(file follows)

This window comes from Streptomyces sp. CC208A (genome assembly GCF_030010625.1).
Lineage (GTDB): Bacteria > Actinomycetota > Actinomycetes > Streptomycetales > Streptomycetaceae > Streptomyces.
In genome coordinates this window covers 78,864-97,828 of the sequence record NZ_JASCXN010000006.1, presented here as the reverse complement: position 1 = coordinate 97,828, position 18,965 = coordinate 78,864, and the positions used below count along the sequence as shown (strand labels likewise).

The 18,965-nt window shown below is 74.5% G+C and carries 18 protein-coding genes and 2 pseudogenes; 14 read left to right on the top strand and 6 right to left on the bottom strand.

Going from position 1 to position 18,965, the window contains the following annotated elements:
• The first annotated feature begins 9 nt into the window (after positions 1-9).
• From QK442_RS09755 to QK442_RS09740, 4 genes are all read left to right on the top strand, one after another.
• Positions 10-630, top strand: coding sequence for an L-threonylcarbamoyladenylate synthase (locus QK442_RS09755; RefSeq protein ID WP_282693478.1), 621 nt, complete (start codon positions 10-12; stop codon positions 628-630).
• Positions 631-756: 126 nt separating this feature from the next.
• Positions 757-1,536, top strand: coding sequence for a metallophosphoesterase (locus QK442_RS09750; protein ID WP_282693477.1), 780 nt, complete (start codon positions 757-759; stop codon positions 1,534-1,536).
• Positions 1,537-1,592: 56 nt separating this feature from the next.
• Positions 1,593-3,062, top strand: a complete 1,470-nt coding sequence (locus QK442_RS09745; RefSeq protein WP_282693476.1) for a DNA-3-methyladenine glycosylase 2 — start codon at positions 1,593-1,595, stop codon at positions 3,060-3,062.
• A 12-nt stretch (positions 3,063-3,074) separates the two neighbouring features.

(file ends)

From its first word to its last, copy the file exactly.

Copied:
This window comes from Streptomyces sp. CC208A (genome assembly GCF_030010625.1).
Lineage (GTDB): Bacteria > Actinomycetota > Actinomycetes > Streptomycetales > Streptomycetaceae > Streptomyces.
In genome coordinates this window covers 78,864-97,828 of the sequence record NZ_JASCXN010000006.1, presented here as the reverse complement: position 1 = coordinate 97,828, position 18,965 = coordinate 78,864, and the positions used below count along the sequence as shown (strand labels likewise).

The 18,965-nt window shown below is 74.5% G+C and carries 18 protein-coding genes and 2 pseudogenes; 14 read left to right on the top strand and 6 right to left on the bottom strand.

Going from position 1 to position 18,965, the window contains the following annotated elements:
• The first annotated feature begins 9 nt into the window (after positions 1-9).
• From QK442_RS09755 to QK442_RS09740, 4 genes are all read left to right on the top strand, one after another.
• Positions 10-630, top strand: coding sequence for an L-threonylcarbamoyladenylate synthase (locus QK442_RS09755; RefSeq protein ID WP_282693478.1), 621 nt, complete (start codon positions 10-12; stop codon positions 628-630).
• Positions 631-756: 126 nt separating this feature from the next.
• Positions 757-1,536, top strand: coding sequence for a metallophosphoesterase (locus QK442_RS09750; protein ID WP_282693477.1), 780 nt, complete (start codon positions 757-759; stop codon positions 1,534-1,536).
• Positions 1,537-1,592: 56 nt separating this feature from the next.
• Positions 1,593-3,062, top strand: a complete 1,470-nt coding sequence (locus QK442_RS09745; RefSeq protein WP_282693476.1) for a DNA-3-methyladenine glycosylase 2 — start codon at positions 1,593-1,595, stop codon at positions 3,060-3,062.
• A 12-nt stretch (positions 3,063-3,074) separates the two neighbouring features.